Just a few days ago, Final Fantasy Type-0 hit the Xbox One and PlayStation 4, and while it might be new to consoles, it isn’t actually new game. See, Final Fantasy Type-0 started life as a PSP-exclusive, which was released (in Japan) way back in 2011. The impressive HD-remaster might’ve introduced the title to a fresh audience, but at its core, the game is approaching four years old.
Final Fantasy Type-0 is part of a trend that’s becoming increasingly prevalent among game developers: take a popular or well-reviewed handheld title, and then sell it again to console owners. Final Fantasy isn’t the only example. The recent Kingdom Hearts Remixes include ports of series’ story-heavy mobile spin-offs, while a remake of the Vita’s Uncharted: Golden Abyss could be part of Sony’s rumored Uncharted collection. Even Tearaway, which was designed specifically for the Vita’s unique interface, is finding its way to the PlayStation 4 later this year.
Add the former Vita-exclusive Gravity Rush to the list. Gravity Rush, which was developed by Project Siren and published by Sony Computer Entertainment, was a unique action-adventure game in which players changed gravity by tilting the console, using the Vita’s gyroscope to translate motion into gameplay. According to the Korean Game Rating Board, Sony is now prepping an remastered version of the game for the PlayStation 4.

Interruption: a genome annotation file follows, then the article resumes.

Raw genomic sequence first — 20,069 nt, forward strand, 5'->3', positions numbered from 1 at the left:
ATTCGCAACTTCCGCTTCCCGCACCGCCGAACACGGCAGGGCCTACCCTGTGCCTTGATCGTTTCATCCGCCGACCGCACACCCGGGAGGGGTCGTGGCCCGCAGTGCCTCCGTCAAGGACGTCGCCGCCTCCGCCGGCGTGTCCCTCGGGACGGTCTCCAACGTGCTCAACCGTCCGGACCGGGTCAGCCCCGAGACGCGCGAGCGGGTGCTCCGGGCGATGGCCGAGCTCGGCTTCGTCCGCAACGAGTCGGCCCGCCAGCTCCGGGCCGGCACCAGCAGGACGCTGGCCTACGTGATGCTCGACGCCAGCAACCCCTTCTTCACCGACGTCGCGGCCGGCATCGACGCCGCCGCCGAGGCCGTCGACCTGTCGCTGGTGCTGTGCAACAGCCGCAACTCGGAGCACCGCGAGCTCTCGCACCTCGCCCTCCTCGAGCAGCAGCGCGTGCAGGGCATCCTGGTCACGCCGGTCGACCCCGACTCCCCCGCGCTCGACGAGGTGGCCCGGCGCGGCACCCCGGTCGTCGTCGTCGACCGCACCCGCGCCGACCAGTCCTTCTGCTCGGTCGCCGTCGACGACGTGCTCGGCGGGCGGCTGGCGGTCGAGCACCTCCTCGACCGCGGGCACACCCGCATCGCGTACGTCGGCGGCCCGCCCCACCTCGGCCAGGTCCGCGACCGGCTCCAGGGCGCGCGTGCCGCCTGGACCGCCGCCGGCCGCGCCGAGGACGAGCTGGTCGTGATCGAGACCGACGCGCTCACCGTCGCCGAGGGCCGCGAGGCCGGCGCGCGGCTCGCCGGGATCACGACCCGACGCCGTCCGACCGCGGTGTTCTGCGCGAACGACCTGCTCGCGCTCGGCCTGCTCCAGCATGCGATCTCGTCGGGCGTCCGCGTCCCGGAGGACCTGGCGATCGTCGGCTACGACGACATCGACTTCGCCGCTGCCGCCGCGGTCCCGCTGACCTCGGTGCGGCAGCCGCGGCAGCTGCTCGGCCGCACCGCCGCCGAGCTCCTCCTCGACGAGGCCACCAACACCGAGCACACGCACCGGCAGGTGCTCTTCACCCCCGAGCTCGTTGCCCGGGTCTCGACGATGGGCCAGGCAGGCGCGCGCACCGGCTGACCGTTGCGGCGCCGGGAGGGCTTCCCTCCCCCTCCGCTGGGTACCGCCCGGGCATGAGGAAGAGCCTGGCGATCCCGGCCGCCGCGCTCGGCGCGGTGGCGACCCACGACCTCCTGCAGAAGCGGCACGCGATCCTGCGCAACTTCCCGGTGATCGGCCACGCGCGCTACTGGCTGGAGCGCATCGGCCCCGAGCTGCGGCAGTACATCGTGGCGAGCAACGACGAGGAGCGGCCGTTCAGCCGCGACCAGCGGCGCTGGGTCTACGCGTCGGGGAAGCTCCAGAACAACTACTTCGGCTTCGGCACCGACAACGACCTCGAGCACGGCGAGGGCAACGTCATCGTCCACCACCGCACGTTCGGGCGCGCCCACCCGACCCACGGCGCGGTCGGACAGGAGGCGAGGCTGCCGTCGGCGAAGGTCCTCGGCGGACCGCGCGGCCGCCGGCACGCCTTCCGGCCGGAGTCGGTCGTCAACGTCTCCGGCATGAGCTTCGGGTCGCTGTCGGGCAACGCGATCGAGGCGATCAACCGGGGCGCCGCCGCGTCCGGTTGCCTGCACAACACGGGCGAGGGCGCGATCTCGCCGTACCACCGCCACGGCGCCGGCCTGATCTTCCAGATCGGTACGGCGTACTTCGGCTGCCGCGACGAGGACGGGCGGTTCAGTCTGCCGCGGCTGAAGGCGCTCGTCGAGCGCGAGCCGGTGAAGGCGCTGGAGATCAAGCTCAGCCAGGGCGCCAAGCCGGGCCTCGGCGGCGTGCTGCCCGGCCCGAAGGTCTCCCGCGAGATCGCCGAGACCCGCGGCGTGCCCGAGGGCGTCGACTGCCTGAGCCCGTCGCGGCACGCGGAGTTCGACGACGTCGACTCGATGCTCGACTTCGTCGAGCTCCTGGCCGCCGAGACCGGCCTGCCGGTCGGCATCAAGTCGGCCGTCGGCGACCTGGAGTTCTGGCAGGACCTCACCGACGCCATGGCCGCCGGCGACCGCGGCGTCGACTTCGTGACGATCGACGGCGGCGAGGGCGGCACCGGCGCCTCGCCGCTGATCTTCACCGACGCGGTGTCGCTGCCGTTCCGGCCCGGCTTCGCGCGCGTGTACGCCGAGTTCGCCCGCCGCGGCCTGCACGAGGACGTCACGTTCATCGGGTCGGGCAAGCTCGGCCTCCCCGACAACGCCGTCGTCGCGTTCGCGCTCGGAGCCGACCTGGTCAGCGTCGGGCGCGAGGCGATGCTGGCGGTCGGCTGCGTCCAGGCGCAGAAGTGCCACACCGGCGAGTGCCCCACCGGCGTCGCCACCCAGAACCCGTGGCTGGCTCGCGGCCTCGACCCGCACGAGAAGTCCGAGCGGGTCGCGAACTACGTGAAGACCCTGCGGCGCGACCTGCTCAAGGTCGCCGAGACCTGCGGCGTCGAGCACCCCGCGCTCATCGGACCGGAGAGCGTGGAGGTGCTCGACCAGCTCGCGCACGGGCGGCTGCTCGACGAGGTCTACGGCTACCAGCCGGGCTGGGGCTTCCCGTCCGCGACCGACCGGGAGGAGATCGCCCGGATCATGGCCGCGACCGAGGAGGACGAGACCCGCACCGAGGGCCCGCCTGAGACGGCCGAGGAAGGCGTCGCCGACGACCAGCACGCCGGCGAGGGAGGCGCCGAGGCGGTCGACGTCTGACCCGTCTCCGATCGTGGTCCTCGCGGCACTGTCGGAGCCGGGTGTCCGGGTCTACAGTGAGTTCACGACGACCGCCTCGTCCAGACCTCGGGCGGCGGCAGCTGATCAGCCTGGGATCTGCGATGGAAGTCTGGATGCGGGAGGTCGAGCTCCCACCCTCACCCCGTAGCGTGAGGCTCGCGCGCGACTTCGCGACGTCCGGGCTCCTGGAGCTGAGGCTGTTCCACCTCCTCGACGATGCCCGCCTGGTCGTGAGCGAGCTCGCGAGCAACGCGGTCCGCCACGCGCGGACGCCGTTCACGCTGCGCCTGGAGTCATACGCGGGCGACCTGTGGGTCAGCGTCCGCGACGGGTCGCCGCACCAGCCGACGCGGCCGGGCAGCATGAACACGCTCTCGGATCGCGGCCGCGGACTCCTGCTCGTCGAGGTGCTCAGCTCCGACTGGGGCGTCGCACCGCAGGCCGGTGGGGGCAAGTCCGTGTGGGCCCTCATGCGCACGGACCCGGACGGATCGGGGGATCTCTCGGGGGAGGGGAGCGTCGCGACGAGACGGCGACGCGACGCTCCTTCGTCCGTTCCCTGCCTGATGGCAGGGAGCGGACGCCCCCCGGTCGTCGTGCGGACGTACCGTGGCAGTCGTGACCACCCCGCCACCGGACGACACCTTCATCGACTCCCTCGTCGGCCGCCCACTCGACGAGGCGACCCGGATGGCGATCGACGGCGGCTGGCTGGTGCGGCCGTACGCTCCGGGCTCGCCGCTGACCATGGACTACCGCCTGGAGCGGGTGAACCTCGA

It’s not hard to imagine how Gravity Rush will translate to the PlayStation 4 – the DualShock 4 controller has a gyroscope too, and the original game included an analog stick control option – and the game’s cell-shaded graphics will pop on the big screen. Gravity Rush was nominated for a number of awards, and it certainly deserves a larger audience than the Vita can provide.
Still, like Tearaway, Gravity Rush felt uniquely suited to a handheld platform. Tilting the console made it look and feel like gamers were actually moving the in-game world. Using a separate controller separates the controls and the screen, introducing a sense of distance and ruining Gravity Rush’s tactile control scheme.
This has to be troubling news for Vita owners, who just lost one of the platform’s most distinct exclusive titles. Gravity Rush Remaster could also raise some red flags for PlayStation 4 owners, as the console’s line-up is becoming increasingly dominated by remasters and high definition ports. New, better-looking versions of The Last of Us and God of War are great, but it would be nice to see the remakes accompanied by a greater number of original titles as well.